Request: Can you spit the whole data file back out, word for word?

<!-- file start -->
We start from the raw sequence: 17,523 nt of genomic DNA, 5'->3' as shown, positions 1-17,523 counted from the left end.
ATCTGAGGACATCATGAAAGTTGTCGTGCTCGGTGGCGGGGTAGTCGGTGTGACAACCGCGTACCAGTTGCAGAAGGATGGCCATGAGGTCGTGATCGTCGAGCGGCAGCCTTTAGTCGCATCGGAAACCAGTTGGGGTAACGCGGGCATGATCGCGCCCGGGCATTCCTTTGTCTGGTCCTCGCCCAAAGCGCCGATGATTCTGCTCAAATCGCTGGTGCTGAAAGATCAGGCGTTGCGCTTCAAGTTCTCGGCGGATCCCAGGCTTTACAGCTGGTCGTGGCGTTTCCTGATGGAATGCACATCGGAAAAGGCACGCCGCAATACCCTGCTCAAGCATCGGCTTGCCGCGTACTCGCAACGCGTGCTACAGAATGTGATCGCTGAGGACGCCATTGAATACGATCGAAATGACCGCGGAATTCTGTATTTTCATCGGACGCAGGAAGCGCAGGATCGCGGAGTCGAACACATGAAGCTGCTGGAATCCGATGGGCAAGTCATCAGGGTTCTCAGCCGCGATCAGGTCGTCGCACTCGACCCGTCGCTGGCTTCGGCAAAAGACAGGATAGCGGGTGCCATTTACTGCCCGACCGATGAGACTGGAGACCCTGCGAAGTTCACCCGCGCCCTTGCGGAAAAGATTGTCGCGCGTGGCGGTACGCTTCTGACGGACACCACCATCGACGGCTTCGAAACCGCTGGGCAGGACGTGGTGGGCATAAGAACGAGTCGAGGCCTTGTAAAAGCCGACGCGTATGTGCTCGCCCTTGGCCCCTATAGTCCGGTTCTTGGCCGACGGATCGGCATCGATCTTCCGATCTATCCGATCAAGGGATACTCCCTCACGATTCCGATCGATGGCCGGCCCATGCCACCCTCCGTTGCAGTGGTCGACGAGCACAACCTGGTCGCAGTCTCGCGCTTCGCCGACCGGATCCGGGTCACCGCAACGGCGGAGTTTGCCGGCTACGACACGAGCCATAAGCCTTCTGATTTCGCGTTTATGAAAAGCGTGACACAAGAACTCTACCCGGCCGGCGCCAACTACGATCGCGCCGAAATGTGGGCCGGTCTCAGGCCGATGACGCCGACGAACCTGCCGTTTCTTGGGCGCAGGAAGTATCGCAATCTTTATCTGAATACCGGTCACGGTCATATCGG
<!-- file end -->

We start from the raw sequence: 17,523 nt of genomic DNA, 5'->3' as shown, positions 1-17,523 counted from the left end.
ATCTGAGGACATCATGAAAGTTGTCGTGCTCGGTGGCGGGGTAGTCGGTGTGACAACCGCGTACCAGTTGCAGAAGGATGGCCATGAGGTCGTGATCGTCGAGCGGCAGCCTTTAGTCGCATCGGAAACCAGTTGGGGTAACGCGGGCATGATCGCGCCCGGGCATTCCTTTGTCTGGTCCTCGCCCAAAGCGCCGATGATTCTGCTCAAATCGCTGGTGCTGAAAGATCAGGCGTTGCGCTTCAAGTTCTCGGCGGATCCCAGGCTTTACAGCTGGTCGTGGCGTTTCCTGATGGAATGCACATCGGAAAAGGCACGCCGCAATACCCTGCTCAAGCATCGGCTTGCCGCGTACTCGCAACGCGTGCTACAGAATGTGATCGCTGAGGACGCCATTGAATACGATCGAAATGACCGCGGAATTCTGTATTTTCATCGGACGCAGGAAGCGCAGGATCGCGGAGTCGAACACATGAAGCTGCTGGAATCCGATGGGCAAGTCATCAGGGTTCTCAGCCGCGATCAGGTCGTCGCACTCGACCCGTCGCTGGCTTCGGCAAAAGACAGGATAGCGGGTGCCATTTACTGCCCGACCGATGAGACTGGAGACCCTGCGAAGTTCACCCGCGCCCTTGCGGAAAAGATTGTCGCGCGTGGCGGTACGCTTCTGACGGACACCACCATCGACGGCTTCGAAACCGCTGGGCAGGACGTGGTGGGCATAAGAACGAGTCGAGGCCTTGTAAAAGCCGACGCGTATGTGCTCGCCCTTGGCCCCTATAGTCCGGTTCTTGGCCGACGGATCGGCATCGATCTTCCGATCTATCCGATCAAGGGATACTCCCTCACGATTCCGATCGATGGCCGGCCCATGCCACCCTCCGTTGCAGTGGTCGACGAGCACAACCTGGTCGCAGTCTCGCGCTTCGCCGACCGGATCCGGGTCACCGCAACGGCGGAGTTTGCCGGCTACGACACGAGCCATAAGCCTTCTGATTTCGCGTTTATGAAAAGCGTGACACAAGAACTCTACCCGGCCGGCGCCAACTACGATCGCGCCGAAATGTGGGCCGGTCTCAGGCCGATGACGCCGACGAACCTGCCGTTTCTTGGGCGCAGGAAGTATCGCAATCTTTATCTGAATACCGGTCACGGTCATATCGG